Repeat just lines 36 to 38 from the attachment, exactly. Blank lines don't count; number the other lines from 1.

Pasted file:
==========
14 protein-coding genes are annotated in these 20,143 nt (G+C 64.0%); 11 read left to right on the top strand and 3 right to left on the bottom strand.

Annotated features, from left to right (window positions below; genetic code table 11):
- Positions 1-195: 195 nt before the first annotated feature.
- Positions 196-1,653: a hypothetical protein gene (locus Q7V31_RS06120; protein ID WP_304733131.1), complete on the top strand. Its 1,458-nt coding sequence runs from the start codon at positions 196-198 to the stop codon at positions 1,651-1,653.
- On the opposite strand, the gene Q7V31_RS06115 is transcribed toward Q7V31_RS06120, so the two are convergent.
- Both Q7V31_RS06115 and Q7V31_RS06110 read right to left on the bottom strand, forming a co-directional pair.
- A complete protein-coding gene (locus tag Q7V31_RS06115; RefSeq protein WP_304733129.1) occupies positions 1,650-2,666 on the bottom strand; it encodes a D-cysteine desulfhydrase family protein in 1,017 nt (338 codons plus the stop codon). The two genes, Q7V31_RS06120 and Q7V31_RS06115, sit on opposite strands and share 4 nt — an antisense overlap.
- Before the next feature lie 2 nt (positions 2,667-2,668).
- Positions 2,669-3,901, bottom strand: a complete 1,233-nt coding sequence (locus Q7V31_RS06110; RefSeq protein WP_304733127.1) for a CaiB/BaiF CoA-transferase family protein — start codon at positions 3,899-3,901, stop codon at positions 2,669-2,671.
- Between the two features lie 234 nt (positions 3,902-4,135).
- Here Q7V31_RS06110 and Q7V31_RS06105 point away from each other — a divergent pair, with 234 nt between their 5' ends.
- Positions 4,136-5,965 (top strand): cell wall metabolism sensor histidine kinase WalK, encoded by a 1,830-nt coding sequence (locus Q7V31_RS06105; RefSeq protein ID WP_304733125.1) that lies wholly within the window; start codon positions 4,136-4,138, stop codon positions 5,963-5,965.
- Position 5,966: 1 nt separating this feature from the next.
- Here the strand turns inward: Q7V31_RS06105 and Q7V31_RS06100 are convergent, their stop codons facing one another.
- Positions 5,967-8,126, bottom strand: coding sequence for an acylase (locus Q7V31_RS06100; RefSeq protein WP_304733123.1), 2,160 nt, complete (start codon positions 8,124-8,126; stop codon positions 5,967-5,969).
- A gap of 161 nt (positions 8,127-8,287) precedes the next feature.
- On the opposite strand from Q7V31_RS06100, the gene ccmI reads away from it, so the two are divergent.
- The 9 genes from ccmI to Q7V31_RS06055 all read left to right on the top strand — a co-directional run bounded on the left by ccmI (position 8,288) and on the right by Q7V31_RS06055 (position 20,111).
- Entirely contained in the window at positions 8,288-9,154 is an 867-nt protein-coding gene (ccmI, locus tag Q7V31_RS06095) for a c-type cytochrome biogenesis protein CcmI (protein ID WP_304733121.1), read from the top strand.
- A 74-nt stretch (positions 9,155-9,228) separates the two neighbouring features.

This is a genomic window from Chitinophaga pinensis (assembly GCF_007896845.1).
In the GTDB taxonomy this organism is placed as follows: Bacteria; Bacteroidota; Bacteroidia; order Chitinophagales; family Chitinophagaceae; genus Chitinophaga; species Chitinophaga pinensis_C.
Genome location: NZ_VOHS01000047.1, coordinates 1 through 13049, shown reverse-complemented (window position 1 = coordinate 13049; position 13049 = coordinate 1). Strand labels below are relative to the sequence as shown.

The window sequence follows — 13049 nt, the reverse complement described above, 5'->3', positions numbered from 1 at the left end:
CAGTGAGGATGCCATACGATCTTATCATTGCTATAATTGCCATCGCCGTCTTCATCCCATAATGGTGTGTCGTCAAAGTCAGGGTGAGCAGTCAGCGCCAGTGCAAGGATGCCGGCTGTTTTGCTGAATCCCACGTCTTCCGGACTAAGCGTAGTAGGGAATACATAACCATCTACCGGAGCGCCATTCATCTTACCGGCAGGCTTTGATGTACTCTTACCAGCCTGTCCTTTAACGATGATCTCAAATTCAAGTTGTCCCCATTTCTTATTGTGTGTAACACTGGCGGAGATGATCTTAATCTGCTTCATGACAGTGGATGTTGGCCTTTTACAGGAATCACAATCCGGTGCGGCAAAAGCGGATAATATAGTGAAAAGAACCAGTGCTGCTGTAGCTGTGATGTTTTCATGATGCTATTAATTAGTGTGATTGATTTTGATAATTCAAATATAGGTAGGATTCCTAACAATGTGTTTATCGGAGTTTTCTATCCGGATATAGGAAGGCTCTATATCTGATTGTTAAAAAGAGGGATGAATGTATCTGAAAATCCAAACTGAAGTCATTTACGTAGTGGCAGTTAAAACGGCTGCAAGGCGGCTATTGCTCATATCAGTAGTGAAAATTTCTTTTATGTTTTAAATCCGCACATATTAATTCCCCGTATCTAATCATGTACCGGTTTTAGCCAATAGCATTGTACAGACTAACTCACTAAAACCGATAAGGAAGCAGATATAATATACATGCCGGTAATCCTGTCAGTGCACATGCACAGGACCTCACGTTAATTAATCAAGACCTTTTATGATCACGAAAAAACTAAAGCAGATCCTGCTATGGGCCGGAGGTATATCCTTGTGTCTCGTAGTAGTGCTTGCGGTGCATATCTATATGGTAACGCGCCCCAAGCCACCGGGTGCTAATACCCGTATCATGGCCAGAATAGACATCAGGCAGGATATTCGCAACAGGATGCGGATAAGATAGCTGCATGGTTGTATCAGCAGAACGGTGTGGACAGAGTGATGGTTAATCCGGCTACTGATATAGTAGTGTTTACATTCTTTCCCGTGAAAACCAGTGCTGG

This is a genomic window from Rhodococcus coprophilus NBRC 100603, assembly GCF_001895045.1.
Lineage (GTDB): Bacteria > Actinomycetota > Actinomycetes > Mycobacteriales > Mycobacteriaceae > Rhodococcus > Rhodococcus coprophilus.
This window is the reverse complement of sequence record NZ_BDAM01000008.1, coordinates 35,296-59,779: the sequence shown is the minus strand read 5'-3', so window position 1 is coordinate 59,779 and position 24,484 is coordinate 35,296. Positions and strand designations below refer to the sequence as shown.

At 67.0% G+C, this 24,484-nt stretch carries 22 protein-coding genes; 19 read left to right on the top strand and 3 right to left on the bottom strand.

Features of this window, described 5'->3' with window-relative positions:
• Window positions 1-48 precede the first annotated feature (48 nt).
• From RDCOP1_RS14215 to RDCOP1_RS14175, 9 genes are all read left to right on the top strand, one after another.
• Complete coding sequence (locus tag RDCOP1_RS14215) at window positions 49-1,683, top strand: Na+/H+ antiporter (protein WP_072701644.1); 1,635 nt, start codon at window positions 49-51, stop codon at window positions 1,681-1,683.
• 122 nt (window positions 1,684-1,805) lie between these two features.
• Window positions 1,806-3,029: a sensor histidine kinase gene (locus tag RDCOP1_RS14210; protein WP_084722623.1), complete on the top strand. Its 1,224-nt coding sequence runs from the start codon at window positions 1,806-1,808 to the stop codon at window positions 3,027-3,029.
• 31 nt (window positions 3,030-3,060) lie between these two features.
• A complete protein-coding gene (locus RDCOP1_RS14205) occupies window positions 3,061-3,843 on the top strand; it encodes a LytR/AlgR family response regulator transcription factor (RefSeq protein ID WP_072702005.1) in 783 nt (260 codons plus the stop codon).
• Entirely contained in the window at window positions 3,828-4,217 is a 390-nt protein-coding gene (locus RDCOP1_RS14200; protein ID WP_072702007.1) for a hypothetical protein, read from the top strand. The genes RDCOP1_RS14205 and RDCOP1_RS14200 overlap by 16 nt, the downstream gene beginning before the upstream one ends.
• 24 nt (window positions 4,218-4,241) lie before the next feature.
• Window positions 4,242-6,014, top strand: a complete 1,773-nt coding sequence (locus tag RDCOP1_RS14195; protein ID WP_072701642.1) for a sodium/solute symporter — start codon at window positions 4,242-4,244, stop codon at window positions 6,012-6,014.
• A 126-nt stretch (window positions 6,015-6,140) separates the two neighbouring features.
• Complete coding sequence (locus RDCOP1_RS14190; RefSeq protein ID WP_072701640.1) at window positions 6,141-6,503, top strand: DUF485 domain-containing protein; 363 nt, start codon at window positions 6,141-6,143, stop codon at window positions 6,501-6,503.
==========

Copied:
• 31 nt (window positions 3,030-3,060) lie between these two features.
• A complete protein-coding gene (locus RDCOP1_RS14205) occupies window positions 3,061-3,843 on the top strand; it encodes a LytR/AlgR family response regulator transcription factor (RefSeq protein ID WP_072702005.1) in 783 nt (260 codons plus the stop codon).
• Entirely contained in the window at window positions 3,828-4,217 is a 390-nt protein-coding gene (locus RDCOP1_RS14200; protein ID WP_072702007.1) for a hypothetical protein, read from the top strand. The genes RDCOP1_RS14205 and RDCOP1_RS14200 overlap by 16 nt, the downstream gene beginning before the upstream one ends.